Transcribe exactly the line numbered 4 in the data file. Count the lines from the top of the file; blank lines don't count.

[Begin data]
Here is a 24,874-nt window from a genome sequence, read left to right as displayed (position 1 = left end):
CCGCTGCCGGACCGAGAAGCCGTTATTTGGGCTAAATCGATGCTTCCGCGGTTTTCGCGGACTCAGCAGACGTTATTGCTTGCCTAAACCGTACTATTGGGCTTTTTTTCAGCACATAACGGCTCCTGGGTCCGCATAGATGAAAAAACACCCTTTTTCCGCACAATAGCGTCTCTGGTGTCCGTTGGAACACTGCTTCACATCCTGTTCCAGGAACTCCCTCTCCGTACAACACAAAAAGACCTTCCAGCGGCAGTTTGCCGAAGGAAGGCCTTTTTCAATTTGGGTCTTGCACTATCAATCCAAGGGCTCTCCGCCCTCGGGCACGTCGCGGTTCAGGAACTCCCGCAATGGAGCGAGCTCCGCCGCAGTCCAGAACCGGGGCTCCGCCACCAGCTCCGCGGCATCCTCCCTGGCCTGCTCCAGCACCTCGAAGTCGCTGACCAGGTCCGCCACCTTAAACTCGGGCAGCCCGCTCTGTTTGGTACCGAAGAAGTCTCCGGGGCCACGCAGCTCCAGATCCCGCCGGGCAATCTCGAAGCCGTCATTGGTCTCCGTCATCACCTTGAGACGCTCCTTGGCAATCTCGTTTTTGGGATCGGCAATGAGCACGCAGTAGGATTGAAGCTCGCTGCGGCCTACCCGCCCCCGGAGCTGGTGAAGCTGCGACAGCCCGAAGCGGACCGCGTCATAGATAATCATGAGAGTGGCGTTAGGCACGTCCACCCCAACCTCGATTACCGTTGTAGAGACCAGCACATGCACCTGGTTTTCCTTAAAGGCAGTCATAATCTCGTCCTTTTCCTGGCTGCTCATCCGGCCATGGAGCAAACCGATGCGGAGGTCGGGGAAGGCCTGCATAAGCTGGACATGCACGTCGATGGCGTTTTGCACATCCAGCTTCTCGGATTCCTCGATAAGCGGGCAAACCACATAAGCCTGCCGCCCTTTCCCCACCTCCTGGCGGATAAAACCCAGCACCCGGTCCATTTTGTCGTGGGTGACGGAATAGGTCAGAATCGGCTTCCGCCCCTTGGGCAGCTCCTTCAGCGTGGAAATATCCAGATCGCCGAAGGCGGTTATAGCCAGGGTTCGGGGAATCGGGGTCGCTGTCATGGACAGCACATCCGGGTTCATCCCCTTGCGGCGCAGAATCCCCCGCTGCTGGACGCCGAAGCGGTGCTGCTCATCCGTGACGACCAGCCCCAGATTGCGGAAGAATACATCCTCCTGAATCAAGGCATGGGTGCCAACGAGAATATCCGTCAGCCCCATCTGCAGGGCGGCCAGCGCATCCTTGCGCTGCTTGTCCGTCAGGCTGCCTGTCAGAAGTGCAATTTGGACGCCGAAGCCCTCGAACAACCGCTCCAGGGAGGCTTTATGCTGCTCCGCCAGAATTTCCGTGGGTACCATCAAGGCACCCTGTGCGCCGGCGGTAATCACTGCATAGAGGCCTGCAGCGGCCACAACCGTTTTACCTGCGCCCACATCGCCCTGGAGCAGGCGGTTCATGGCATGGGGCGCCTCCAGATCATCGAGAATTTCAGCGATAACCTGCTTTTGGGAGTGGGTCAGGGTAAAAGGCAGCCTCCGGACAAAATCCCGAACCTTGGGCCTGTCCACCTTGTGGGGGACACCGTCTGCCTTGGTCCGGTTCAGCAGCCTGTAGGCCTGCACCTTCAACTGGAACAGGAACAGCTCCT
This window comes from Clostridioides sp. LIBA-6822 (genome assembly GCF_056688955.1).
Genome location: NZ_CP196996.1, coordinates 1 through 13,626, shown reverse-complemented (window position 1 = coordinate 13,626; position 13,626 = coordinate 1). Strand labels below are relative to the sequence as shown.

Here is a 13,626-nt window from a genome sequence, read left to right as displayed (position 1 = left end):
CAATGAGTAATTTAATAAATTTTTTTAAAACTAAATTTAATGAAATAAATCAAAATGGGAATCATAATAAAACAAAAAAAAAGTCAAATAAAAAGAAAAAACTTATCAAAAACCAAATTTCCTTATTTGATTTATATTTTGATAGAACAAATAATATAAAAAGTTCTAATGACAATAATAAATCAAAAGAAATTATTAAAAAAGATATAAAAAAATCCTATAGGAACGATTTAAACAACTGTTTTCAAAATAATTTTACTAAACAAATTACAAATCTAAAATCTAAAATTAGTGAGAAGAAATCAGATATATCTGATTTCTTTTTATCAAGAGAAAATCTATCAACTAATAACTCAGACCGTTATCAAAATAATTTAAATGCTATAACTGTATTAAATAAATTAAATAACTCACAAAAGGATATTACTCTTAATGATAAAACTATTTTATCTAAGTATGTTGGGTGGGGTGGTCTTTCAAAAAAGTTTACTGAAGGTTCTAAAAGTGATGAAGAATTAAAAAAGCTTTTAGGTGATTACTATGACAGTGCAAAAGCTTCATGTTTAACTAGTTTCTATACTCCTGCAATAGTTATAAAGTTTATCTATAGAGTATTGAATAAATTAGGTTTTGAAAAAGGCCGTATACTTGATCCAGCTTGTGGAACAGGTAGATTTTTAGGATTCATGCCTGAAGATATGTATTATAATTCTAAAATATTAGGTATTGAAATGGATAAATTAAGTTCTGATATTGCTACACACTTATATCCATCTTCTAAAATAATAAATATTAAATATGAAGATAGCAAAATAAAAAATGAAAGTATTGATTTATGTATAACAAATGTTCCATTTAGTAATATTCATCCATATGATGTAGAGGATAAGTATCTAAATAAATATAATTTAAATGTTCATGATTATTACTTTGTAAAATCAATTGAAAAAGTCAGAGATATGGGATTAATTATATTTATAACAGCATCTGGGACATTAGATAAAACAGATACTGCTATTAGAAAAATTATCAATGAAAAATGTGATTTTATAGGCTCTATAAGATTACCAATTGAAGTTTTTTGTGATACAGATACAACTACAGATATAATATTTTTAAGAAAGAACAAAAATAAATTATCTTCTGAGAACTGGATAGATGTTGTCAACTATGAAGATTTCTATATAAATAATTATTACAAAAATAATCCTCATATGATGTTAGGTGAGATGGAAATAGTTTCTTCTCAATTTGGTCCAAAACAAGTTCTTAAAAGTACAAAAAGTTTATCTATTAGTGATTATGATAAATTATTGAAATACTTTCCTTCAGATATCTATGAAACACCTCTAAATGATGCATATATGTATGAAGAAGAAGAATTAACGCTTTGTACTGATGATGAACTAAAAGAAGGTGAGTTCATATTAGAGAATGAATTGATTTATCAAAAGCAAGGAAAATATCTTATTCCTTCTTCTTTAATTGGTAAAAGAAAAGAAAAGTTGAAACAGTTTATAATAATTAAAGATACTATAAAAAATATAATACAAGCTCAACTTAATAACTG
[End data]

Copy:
Genome location: NZ_CP196996.1, coordinates 1 through 13,626, shown reverse-complemented (window position 1 = coordinate 13,626; position 13,626 = coordinate 1). Strand labels below are relative to the sequence as shown.